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Running Time:
2 hours, 8 minutes

Rating: PG-13 Parents Strongly Cautioned.

Rating Explanation:
for some language

Jimmy's Buzz Guide Review:
With assured direction, powerful performances, and an irresistible cast, this film breathes new life into an old fashioned musical.

Additional Info:
Ryan Gosling ... Sebastian
Emma Stone ... Mia
Amiée Conn ... Famous Actress
Callie Hernandez ... Tracy
Jessica Rothe ... Alexis
Sonoya Mizuno ... Caitlin
Rosemarie DeWitt ... Laura
J.K. Simmons ... Bill
Claudine Claudio ... Waitress
Jason Fuchs ... Carlo
D.A. Wallach ... '80's Singer
Thom Shelton ... Coffee Spiller
Cinda Adams ... Casting Director
Trevor Lissauer ... Valet

La La Land
La La Land opens with a spectacular musical number, done in a single take, and choreographed with brilliance and sung with abandon by a diversified group of Los Angeles drivers and passengers in one of those daily, tortuous traffic jams.  When one driver in a convertible, Sebastian Wilder (Ryan Gosling) honks and passes the car driven by Mia Dolan (Emma Stone), Mia gives him the finger, which is not the best way to start a romantic relationship, but in this case, somehow, it works.

Next, Mia enters a crowded restaurant to find Sebastian playing the piano, conforming to the manager’s demand that he play Christmas songs but suddenly he switches to the kind of music he knows and loves - jazz.  This gets him fired by the boss (J.K. Simmons), so, teed off, he knocks Mia on the shoulder as he passes Mia (which qualifies as a meet-cute).  For Mia, it's love at first sight; never mind that she doesn’t like him.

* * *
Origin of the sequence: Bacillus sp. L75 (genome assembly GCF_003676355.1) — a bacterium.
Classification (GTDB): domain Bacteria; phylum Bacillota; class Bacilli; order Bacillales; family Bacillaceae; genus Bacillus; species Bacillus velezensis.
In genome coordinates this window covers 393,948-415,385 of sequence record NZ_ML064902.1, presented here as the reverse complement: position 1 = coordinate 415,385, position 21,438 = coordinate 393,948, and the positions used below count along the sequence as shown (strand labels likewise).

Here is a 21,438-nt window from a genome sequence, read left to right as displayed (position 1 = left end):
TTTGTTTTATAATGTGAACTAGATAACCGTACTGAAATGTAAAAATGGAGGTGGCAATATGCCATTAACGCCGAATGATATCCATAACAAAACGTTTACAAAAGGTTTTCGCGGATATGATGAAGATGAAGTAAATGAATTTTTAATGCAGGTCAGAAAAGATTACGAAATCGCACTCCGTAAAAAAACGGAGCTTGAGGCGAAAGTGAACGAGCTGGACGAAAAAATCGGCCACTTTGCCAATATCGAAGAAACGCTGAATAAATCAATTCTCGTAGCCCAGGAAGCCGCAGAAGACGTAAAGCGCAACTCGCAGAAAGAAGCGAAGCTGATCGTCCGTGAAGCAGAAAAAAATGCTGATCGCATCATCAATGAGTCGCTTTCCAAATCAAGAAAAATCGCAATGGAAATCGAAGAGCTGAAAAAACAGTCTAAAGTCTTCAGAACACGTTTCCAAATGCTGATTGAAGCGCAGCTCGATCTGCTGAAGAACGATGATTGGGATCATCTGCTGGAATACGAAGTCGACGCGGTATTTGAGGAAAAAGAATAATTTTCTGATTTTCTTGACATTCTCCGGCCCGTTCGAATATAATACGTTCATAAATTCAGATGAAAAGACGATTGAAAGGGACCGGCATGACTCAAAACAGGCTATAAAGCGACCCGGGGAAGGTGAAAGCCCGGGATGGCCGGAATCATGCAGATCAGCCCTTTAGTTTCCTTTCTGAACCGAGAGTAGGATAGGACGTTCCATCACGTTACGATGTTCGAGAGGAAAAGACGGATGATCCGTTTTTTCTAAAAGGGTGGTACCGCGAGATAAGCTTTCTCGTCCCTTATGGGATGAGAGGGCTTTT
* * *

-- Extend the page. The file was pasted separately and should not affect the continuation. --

But, Mia and  Sebastian finally get together, they talk, they dance, they click. Sebastian likes jazz, but only the kind that he considers pure.  He tries to influence Mia into sharing his love for the music.  In the planetarium they dance, literally rising through the air like a modern Fred and Ginger, gazing at the stars above, sharing their fantasies.  He wants to stop playing what the band leaders want him to play and to he decides to open his own club.  She wants to be an actress, and takes off from her job as barista on the Warner lot whenever her smartphone informs her about an audition.

Using splashy colors, director Damien Chazelle ("Whiplash") alternates dazzlers like the opening scene, with fast-moving jazz compositions, Gosling on the keyboard, playing slow, moody, lyrical songs, although, there are no memorable songs for you to cherish. The dancing cannot match that of the old MGM musicals you remember, and the singing is not on the level of those films either. But, that's not what makes this film a joy to behold.  Though some critics may rave and gush, ultimately this is a middling musical measured against the gold standard films of the forties and fifties but is well worth a look, for its romantic mood, excellent jazz, and the feel-good feeling it will leave you with.

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